(1983, Educational/Short, color)
Mike Nelson, Kevin Murphy and Bill Corbett
Is their district severely inbred?
In a Nutshell:
School-hating teens learn that even non-academic professions require literacy.
Our object lesson du jour focuses on three teens, each planning to miss the big English final tomorrow. Teen One is a basketball prodigy who can’t understand why he needs to pass English to play, but decides to attend anyway when his coach threatens to kick him off the team if he doesn’t. Teen Two is an aspiring young actress, who skips the final to go to an audition in town. The director is intrigued by her audition routine, and asks her to read a part for him. She panics and runs away. Teen Three is an automotive genius planning to drop out of school and work at a garage. His pleas for employment eventually wear down the garage manager; he gives the hopeful young man an application. It takes the boy hours to fill it out, and when he’s finished, his penmanship is fantastically sloppy and all the words are spelled wrong.
Now the crap starts to hit the fan. The English teacher summons the basketball coach to inform him that Teen One showed up for the final, started the test, and then fled the room. From the partially completed work, she has deduced that he doesn’t know how to read. Later, the coach tracks Teen One down and wrings a confession from him, as well as a promise to start adult literacy classes at the local college.
Teen Three’s friend comes by to ask him how it went. Teen Three launches into a spiel about how the place wasn’t right for him, and he’s much too good to work there, etc., and so on. His friend sees through the obvious lie and eventually Teen Three admits he can’t read or write very well. His friend offers to help teach him.
A compassionate assistant director tracks Teen Two down at school and wants to know why she ran away. After some hemming and hawing, Teen Two admits she can’t read. The assistant director says they were really impressed with her audition, but says that they don’t have room for her in their current project. However, if she’ll put an effort into becoming literate, they’d like her to audition again in six months.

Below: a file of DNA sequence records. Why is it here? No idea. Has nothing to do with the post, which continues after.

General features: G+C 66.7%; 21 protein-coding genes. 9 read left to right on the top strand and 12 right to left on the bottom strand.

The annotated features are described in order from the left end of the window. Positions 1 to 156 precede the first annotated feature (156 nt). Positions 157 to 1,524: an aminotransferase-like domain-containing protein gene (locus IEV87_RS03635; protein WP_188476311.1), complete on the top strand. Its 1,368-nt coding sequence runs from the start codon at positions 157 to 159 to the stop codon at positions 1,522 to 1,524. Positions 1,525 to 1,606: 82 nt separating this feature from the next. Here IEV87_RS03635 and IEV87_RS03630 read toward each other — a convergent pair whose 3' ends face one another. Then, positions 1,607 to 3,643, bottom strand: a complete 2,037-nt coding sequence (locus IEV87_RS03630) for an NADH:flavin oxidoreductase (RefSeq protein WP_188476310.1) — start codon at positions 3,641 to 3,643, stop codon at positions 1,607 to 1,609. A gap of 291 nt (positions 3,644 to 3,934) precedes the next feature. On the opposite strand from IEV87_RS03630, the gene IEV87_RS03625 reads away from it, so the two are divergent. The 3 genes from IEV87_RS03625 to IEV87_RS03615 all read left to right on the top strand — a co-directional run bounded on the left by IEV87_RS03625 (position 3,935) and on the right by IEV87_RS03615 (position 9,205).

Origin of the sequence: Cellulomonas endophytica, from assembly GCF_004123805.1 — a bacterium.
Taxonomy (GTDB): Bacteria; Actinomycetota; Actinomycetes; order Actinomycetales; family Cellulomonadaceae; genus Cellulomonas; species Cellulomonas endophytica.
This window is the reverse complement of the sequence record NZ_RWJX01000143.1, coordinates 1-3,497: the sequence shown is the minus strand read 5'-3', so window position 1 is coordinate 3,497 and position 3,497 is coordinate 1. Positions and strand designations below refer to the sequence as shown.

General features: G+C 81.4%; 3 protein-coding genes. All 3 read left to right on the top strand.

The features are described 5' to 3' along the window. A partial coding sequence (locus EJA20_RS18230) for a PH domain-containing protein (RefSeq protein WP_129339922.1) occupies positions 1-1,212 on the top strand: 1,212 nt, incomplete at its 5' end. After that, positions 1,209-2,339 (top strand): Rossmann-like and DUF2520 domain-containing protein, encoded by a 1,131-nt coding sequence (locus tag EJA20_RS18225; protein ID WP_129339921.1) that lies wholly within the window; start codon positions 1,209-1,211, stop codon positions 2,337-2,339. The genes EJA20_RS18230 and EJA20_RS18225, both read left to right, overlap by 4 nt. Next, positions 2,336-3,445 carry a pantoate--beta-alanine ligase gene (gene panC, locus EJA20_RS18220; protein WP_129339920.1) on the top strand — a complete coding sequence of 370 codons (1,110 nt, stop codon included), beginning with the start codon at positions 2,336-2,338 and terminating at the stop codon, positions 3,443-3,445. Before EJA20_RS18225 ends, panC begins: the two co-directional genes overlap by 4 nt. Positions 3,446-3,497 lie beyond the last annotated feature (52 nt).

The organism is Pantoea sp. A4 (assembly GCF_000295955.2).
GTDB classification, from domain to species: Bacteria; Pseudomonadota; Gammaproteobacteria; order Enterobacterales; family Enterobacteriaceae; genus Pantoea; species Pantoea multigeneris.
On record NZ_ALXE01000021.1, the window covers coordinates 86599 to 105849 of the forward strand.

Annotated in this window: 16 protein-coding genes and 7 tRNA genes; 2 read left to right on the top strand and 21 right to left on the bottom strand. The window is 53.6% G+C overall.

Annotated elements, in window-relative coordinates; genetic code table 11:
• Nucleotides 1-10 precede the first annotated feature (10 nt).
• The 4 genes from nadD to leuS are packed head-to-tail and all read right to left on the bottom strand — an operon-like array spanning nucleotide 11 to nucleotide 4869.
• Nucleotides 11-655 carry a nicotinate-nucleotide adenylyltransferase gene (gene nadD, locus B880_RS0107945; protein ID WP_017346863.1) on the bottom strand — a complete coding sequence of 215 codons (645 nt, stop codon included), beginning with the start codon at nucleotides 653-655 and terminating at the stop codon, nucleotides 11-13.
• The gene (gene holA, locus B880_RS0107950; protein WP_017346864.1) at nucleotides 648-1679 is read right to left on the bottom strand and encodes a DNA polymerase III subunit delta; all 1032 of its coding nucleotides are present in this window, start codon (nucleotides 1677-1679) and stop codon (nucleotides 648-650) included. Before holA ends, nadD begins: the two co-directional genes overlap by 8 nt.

Teen One goes home and catches his little brother sneaking away from his homework to play baseball. Little brother gets a scolding and an admonishment to go back and “hit the books,” lest he regret it later in his academic career.
The message of the short is pretty clear: All the talent in the world will not make up for illiteracy. It’s kind of hard to argue with a statement like that. Even the blind and the dyslexic learn how to do this. I’d admonish my readers to stop procrastinating and learn to read, but I’m pretty sure most of you have that covered.
I’m kind of curious about the age and level of illiteracy on display here. How is it possible to get that far in school without reading? And even if reading isn’t the focus of your particular genius, how do manage to fix a diverse selection of cars without reading the manuals? How did you get performance experience without the ability to read scripts? How do you expect to enter even a sports-oriented college program without being able to fill out an application? I know teens can be naïve and oblivious sometimes—at that age I was probably more naïve and oblivious than most, but even I had that figured out. Were schools really that much worse in the eighties?
A few favorite comments: Kevin leads off the short with, “Go to hell, Reading. And take your little pal Math with you.” While the teacher explains that Teen One has gotten through most of high school without being able to read, Kevin speaks for the coach: “But that would mean we totally su... Oh.” As the shiny-faced Teen Two meets her kindly production assistant benefactor, Bill wants to know, “Did she use all the makeup, ever?” It’s a decent short with occasionally hilarious commentary, making it a good experience overall.
(1983, Educational/Short, color)